Friday, August 24, 2012

Are You a Tzadik if You Fill Someone Else's Parking Meter?

The Jewish internet has been passing around this story about two tzadikkim - a chareidi youth and a parking meter checker who, well, read it yourself. See here for the original item.
I have a number of questions about the story:
1. Is it really illegal to fill the meter for others in Israel? I'll ask a policeman friend and let you know. From what I can tell, some municipalities outlawed the practice because it was eating into parking revenue, which the government counts on.
2. Let's assume that it is. How then is someone a tzaddik for breaking the law - even if it helps out someone else? Sure, you might have saved five people from a hundred shekel ticket. But that money has to come from somewhere. The city's budget isn't going to change, and if doesn't make the money from the expected ticket revenue, it's not hard to imagine where the money will come from. More likely is that the ticket taker has a quota, so instead of ticketing that row of cars, he'll just move to the next row. Which means that our tzaddik saved one group of people money, and cost others.
3.  Which leads to our ticket writer. He probably found the whole thing amusing. See #2.
4. Finally, as I've written before, Israel is quickly moving away from paper tickets and meters. Most locations don't even have meters anymore (you have to put a slip of paper on the dashboard). Also, many people are moving to automatic payments using their cellphones, and there's no way at all to tell if they've paid, unless you're connected to the police system.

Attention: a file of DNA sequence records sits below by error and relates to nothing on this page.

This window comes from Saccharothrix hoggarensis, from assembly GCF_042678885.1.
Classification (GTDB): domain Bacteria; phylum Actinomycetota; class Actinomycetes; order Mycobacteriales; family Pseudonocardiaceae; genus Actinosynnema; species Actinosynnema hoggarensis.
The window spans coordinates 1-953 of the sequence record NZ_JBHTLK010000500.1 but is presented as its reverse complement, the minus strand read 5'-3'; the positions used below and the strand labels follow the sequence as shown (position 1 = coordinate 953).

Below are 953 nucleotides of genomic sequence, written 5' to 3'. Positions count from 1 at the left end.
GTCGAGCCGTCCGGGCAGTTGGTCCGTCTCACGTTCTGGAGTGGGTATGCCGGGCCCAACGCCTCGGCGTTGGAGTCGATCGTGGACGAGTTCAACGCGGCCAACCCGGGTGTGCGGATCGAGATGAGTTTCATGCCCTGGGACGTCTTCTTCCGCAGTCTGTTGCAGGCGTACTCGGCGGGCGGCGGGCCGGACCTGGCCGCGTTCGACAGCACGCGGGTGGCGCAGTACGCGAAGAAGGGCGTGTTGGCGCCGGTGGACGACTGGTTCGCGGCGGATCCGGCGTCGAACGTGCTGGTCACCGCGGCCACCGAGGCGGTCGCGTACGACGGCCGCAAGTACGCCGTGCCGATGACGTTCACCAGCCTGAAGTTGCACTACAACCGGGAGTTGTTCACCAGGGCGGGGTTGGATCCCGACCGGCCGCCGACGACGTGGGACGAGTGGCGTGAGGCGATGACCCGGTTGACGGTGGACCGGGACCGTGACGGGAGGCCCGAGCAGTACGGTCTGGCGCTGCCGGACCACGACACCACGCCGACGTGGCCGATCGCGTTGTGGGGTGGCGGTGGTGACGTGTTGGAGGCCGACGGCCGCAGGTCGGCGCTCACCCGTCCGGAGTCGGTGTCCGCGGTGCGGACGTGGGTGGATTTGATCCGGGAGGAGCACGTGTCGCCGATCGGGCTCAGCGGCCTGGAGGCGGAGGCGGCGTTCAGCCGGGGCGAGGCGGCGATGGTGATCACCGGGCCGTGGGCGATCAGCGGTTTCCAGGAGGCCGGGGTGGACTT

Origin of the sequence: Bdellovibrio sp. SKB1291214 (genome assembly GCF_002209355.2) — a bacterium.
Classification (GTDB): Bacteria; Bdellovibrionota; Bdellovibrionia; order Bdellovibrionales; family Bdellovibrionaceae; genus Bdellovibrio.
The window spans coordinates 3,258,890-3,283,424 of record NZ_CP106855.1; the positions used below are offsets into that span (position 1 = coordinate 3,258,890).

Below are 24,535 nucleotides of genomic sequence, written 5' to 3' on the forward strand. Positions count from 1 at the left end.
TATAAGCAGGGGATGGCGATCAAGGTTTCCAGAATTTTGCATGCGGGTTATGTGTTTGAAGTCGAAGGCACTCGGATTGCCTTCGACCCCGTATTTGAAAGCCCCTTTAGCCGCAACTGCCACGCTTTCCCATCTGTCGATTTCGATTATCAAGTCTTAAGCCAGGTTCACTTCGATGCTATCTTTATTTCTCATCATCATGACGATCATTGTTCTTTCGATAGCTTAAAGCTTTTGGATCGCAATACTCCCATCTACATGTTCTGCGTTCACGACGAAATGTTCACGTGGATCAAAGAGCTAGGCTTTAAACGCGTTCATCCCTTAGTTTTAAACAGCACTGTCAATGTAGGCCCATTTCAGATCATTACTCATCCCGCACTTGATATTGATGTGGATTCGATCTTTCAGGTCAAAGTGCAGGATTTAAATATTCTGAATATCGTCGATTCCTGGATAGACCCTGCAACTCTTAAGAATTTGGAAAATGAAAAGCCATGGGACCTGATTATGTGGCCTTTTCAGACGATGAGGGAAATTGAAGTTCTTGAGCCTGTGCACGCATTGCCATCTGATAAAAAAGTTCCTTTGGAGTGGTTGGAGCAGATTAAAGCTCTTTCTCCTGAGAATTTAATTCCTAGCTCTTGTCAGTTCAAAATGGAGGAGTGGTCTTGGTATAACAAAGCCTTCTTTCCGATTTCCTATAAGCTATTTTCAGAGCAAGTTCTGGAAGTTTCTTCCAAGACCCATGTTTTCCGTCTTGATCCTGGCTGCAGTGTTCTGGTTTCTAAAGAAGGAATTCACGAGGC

So, in all likelihood, our tzaddik (if you can call him that) was probably wasting his money.


  1. First of all, point 2 is a grate example of how a chumra leads to a kula.
    But I don't think the story is true. I saw it several years ago and it occured in Toronto, then another time in San Francisco.
    I think it's not so much a statement on "how is he a tzaddik" and "what kind of idiot civil servant cares how the meter is filled just so long as it is".

  2. To Garnel's point: I think the point here was that the civil servant is really more interested in collecting ticket revenue than lesser meter revenue. So they want the guy's meter to expire.

    To the original question: one instance or application of ואהבת לרעך כמוך does not a tzaddik make.

  3. Parking meters are not just about raising municipal revenues, they are also designed to regulate parking availability. Why is paying the meter for someone else a good thing? What about all the people searching for parking spots that are not available because this guy removed the incentive (fines) keeping them from parking too long? What about all the business owners who are losing money because people can't find a place to park?

  4. I'm not sure I understand question number 4. So Israel is moving away from a "meter" system. But they still exist in many places. What's the problem?

  5. Yoni, my point is that someone who's parked at a meter, might have paid already using his or her phone. So, even though the meter reads empty, the spot is paid for, so the good samaritan is simply wasting money.


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